Have you Met Bachata? Duologues between Canada and Dominican Republic

2011, Culture, History, New College, University of Toronto, Temporary Exhibit
3D model, audio content, Canada, dance, diaspora, Dominican Republic, event photos, music, poster, University of Toronto
About This Project

Date: March 24 – April 8, 2011

Partner: New College

Venue: Wilson Hall – map

Project Members: Jana Awad and Cynthia Roberts



Have you Met Bachata? provides a platform for exchange and participation in which visitors will explore the intersections between dance, music, and culture from multiple perspectives. Furthermore, this exhibition intends to provide context and an understanding of bachata as a popular cultural trend that has evolved and transcended beyond its original borders and into particular societies.


The exhibition is intended for existing communities in Toronto that share a common interest in World and/or Latin rhythms, people interested in world cultures and societies Academics and students from various related areas of study.


The exhibition is located in a student lounge at New College, at the University of Toronto St-George campus, allowing for natural traffic and close to the Women and Caribbean Studies departments.


This exhibition is financially supported by the iSchool, while the venue is generously provided by New College.


Planning for the exhibition began in September 2010. After an extensive search for a venue, this latter was confirmed on February 7, 2011. During this time, content research was conducted and a network was built. While time passed, conceptual themes were set and curatorial research was established. The physical design began as soon as the venue was confirmed and was set within a month. The promotion phase started as early as February 18 at the Toronto Bachata Festival where we displayed a poster with a sneak peak of the upcoming exhibition. Audio recordings were edited within two weeks. The exhibit was installed on March 22 and 23, and opened on March 24. It was de-installed on April 8, 2011.
Have you Met Bachata? Duologues between Canada and Dominican Republic, is a multimedia exhibit based on interpretation. Organized in three thematic stations –There & Then, Here & Now, and Meet Bachata!– each station contains interpretive panels that sets the context and offers general information. Objects on display such as music instrument (güira), vinyl records, and Dominican roadside bachata-party signs, support the information provided. Furthermore, the duologue between Canada and Dominican Republic is emphasized by the juxtaposition of two photographic collages, one displaying the bachata scene in Dominican Republic during the 1960s and another of Toronto during the 2010s. Centered on the concept of multiple perspectives, the exhibition offers five different perspectives on bachata, whether as personal recounts or professional/academic insights on the rhythm. The exhibition design, through its structural composition (i.e. stacked tables) and its colour palette (i.e. purple, pink, orange, blue) echos the overarching message: bachata is vibrant, layered, and in constant evolution.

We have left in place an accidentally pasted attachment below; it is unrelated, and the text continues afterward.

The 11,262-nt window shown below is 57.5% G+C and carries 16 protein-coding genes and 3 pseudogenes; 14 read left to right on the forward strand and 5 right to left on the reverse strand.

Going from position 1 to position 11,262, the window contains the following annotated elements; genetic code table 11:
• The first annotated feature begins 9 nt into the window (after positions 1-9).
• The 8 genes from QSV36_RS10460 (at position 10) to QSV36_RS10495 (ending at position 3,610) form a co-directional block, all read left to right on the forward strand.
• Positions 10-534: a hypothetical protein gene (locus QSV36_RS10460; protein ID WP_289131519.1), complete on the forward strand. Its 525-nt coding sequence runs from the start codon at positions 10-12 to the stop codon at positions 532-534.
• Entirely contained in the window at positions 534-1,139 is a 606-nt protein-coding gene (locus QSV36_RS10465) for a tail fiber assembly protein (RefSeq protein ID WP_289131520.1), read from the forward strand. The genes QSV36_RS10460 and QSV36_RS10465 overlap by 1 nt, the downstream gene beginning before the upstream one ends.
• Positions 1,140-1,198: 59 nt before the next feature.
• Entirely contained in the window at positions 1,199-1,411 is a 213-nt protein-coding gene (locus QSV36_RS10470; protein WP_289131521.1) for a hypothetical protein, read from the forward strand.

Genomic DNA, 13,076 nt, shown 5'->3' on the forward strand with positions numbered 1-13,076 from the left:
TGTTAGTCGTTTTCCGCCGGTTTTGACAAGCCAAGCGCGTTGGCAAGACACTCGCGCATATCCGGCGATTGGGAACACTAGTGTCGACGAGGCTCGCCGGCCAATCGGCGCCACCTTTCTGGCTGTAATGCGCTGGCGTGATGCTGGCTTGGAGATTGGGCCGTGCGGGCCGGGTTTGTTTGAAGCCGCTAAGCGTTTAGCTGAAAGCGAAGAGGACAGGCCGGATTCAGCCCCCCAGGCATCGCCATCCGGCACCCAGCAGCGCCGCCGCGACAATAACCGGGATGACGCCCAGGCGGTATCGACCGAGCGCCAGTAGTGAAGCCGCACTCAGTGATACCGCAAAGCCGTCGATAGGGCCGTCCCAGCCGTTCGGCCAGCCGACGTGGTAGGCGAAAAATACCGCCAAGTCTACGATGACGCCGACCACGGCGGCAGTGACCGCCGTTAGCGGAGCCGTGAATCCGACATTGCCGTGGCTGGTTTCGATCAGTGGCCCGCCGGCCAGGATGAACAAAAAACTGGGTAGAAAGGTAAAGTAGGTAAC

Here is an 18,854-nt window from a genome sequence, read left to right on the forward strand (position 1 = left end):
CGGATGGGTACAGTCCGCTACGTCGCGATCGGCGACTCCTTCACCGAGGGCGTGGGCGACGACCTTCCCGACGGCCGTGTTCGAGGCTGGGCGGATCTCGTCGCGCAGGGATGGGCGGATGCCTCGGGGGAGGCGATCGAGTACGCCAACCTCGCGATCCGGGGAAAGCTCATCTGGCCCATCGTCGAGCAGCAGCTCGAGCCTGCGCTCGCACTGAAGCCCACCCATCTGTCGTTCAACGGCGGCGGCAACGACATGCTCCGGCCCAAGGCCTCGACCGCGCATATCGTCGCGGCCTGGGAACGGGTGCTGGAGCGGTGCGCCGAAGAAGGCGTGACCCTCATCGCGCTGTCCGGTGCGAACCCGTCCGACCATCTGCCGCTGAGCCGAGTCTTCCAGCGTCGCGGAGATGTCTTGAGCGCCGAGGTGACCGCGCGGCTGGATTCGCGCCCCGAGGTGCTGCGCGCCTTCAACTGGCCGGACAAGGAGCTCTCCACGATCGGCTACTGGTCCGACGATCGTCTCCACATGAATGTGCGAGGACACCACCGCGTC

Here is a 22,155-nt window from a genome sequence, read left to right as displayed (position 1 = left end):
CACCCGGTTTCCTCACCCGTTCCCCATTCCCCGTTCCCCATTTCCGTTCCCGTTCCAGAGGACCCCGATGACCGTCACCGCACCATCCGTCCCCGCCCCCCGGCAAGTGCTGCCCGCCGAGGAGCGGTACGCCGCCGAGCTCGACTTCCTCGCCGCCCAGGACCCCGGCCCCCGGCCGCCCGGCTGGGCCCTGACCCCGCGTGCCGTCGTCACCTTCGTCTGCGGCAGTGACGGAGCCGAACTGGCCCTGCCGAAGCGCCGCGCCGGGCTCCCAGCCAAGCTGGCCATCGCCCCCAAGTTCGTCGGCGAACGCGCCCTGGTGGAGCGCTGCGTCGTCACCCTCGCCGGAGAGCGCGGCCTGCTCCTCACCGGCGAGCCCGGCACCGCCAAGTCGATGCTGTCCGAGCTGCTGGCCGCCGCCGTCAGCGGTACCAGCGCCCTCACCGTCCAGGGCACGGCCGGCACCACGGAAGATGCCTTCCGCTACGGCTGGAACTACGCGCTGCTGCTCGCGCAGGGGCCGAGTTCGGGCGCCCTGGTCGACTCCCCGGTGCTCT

Promotion was first conducted through a poster presentation at the 2nd Toronto Bachata Festival. Flyer distribution targeted dance schools, St.Clair Avenue west, academic departments, student groups, etc. An e-vite was sent to all participants to further the outreach. Promotional posters were hung across New College residence. A Facebook page was created and attracted an interested audience and allowed us to keep in touch with them. Word-of-mouth was encouraged through social media and personal contacts. Our participation in a student conference at the Caribbean Studies department also got the word out about our exhibit to scholars and students interested in the topic of the exhibit.
As the creators we hope visitors have: reflected and personally connected with the exhibition’s themes; gained deeper insights into the relationships between dance, music, and societies; greater curiosity about different contemporary cultural expressions.


We want to thank: our writing Editors, Patrick Carey, Vanessa Fleet, Kristin Stoesz; Audio Editor, Caroline Monette; Installation Assistants, Heather Anderson, Martha Kroeker; The iSchool, the Museum Studies faculty, and classmates; New College and their staff.


Special thank you to Professors Néstor Rodríguez, Melanie Newton, and Alissa Trotz. Our five recorded perspectives and informants in Dominican Republic and Toronto.